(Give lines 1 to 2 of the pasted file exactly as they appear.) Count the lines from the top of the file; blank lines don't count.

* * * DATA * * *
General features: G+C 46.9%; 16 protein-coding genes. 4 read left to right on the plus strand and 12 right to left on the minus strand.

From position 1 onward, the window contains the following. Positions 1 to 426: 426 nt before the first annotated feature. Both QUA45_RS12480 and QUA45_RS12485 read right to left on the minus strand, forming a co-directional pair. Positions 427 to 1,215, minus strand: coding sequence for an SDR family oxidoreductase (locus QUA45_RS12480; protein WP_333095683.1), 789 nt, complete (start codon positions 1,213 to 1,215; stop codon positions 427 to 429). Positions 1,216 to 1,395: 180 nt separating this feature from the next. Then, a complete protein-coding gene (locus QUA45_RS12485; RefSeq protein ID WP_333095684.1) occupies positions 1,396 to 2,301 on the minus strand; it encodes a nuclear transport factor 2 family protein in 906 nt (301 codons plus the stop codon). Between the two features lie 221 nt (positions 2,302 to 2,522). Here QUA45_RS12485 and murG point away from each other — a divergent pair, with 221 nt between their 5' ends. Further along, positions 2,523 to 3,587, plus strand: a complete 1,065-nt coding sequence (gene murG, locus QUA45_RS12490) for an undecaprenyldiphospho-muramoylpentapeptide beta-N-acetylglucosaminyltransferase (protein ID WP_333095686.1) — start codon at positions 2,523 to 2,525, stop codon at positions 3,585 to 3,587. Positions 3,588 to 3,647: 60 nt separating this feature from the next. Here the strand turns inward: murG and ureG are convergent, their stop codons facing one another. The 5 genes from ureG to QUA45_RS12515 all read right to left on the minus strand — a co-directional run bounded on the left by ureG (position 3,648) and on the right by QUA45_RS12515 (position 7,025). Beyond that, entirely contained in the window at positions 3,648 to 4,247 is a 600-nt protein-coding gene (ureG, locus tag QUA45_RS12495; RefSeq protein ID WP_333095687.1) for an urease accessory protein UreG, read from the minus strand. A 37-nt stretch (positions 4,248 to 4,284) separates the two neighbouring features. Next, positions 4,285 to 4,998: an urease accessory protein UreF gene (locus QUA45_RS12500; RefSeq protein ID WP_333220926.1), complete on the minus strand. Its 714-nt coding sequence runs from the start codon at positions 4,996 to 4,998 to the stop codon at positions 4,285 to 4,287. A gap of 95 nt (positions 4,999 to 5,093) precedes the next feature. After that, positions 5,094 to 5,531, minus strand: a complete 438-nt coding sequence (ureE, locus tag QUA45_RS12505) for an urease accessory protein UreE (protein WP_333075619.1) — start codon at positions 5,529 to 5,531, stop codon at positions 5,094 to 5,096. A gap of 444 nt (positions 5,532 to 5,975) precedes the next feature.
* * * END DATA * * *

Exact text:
General features: G+C 46.9%; 16 protein-coding genes. 4 read left to right on the plus strand and 12 right to left on the minus strand.

From position 1 onward, the window contains the following. Positions 1 to 426: 426 nt before the first annotated feature. Both QUA45_RS12480 and QUA45_RS12485 read right to left on the minus strand, forming a co-directional pair. Positions 427 to 1,215, minus strand: coding sequence for an SDR family oxidoreductase (locus QUA45_RS12480; protein WP_333095683.1), 789 nt, complete (start codon positions 1,213 to 1,215; stop codon positions 427 to 429). Positions 1,216 to 1,395: 180 nt separating this feature from the next. Then, a complete protein-coding gene (locus QUA45_RS12485; RefSeq protein ID WP_333095684.1) occupies positions 1,396 to 2,301 on the minus strand; it encodes a nuclear transport factor 2 family protein in 906 nt (301 codons plus the stop codon). Between the two features lie 221 nt (positions 2,302 to 2,522). Here QUA45_RS12485 and murG point away from each other — a divergent pair, with 221 nt between their 5' ends. Further along, positions 2,523 to 3,587, plus strand: a complete 1,065-nt coding sequence (gene murG, locus QUA45_RS12490) for an undecaprenyldiphospho-muramoylpentapeptide beta-N-acetylglucosaminyltransferase (protein ID WP_333095686.1) — start codon at positions 2,523 to 2,525, stop codon at positions 3,585 to 3,587. Positions 3,588 to 3,647: 60 nt separating this feature from the next. Here the strand turns inward: murG and ureG are convergent, their stop codons facing one another. The 5 genes from ureG to QUA45_RS12515 all read right to left on the minus strand — a co-directional run bounded on the left by ureG (position 3,648) and on the right by QUA45_RS12515 (position 7,025). Beyond that, entirely contained in the window at positions 3,648 to 4,247 is a 600-nt protein-coding gene (ureG, locus tag QUA45_RS12495; RefSeq protein ID WP_333095687.1) for an urease accessory protein UreG, read from the minus strand. A 37-nt stretch (positions 4,248 to 4,284) separates the two neighbouring features. Next, positions 4,285 to 4,998: an urease accessory protein UreF gene (locus QUA45_RS12500; RefSeq protein ID WP_333220926.1), complete on the minus strand. Its 714-nt coding sequence runs from the start codon at positions 4,996 to 4,998 to the stop codon at positions 4,285 to 4,287. A gap of 95 nt (positions 4,999 to 5,093) precedes the next feature. After that, positions 5,094 to 5,531, minus strand: a complete 438-nt coding sequence (ureE, locus tag QUA45_RS12505) for an urease accessory protein UreE (protein WP_333075619.1) — start codon at positions 5,529 to 5,531, stop codon at positions 5,094 to 5,096. A gap of 444 nt (positions 5,532 to 5,975) precedes the next feature.